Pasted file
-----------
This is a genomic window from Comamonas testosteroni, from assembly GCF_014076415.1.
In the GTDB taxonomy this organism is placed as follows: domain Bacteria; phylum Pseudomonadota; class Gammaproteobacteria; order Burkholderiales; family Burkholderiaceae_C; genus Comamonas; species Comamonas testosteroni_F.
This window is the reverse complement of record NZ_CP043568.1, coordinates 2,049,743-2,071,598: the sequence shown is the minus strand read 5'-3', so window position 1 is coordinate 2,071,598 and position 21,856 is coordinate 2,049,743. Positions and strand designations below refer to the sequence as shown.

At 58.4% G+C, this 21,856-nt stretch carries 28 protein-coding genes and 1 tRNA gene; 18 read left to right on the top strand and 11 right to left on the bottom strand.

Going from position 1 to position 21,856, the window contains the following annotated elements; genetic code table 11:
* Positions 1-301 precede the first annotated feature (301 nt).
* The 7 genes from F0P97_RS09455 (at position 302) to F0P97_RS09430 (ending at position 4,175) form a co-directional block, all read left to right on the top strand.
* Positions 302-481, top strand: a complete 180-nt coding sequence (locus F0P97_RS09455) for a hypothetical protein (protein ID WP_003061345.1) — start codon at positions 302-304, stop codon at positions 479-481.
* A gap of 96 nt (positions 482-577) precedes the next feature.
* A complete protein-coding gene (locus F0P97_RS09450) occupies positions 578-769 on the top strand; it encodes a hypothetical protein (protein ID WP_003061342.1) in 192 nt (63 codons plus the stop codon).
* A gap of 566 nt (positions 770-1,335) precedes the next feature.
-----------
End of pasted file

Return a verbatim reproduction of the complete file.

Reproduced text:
This is a genomic window from Comamonas testosteroni, from assembly GCF_014076415.1.
In the GTDB taxonomy this organism is placed as follows: domain Bacteria; phylum Pseudomonadota; class Gammaproteobacteria; order Burkholderiales; family Burkholderiaceae_C; genus Comamonas; species Comamonas testosteroni_F.
This window is the reverse complement of record NZ_CP043568.1, coordinates 2,049,743-2,071,598: the sequence shown is the minus strand read 5'-3', so window position 1 is coordinate 2,071,598 and position 21,856 is coordinate 2,049,743. Positions and strand designations below refer to the sequence as shown.

At 58.4% G+C, this 21,856-nt stretch carries 28 protein-coding genes and 1 tRNA gene; 18 read left to right on the top strand and 11 right to left on the bottom strand.

Going from position 1 to position 21,856, the window contains the following annotated elements; genetic code table 11:
* Positions 1-301 precede the first annotated feature (301 nt).
* The 7 genes from F0P97_RS09455 (at position 302) to F0P97_RS09430 (ending at position 4,175) form a co-directional block, all read left to right on the top strand.
* Positions 302-481, top strand: a complete 180-nt coding sequence (locus F0P97_RS09455) for a hypothetical protein (protein ID WP_003061345.1) — start codon at positions 302-304, stop codon at positions 479-481.
* A gap of 96 nt (positions 482-577) precedes the next feature.
* A complete protein-coding gene (locus F0P97_RS09450) occupies positions 578-769 on the top strand; it encodes a hypothetical protein (protein ID WP_003061342.1) in 192 nt (63 codons plus the stop codon).
* A gap of 566 nt (positions 770-1,335) precedes the next feature.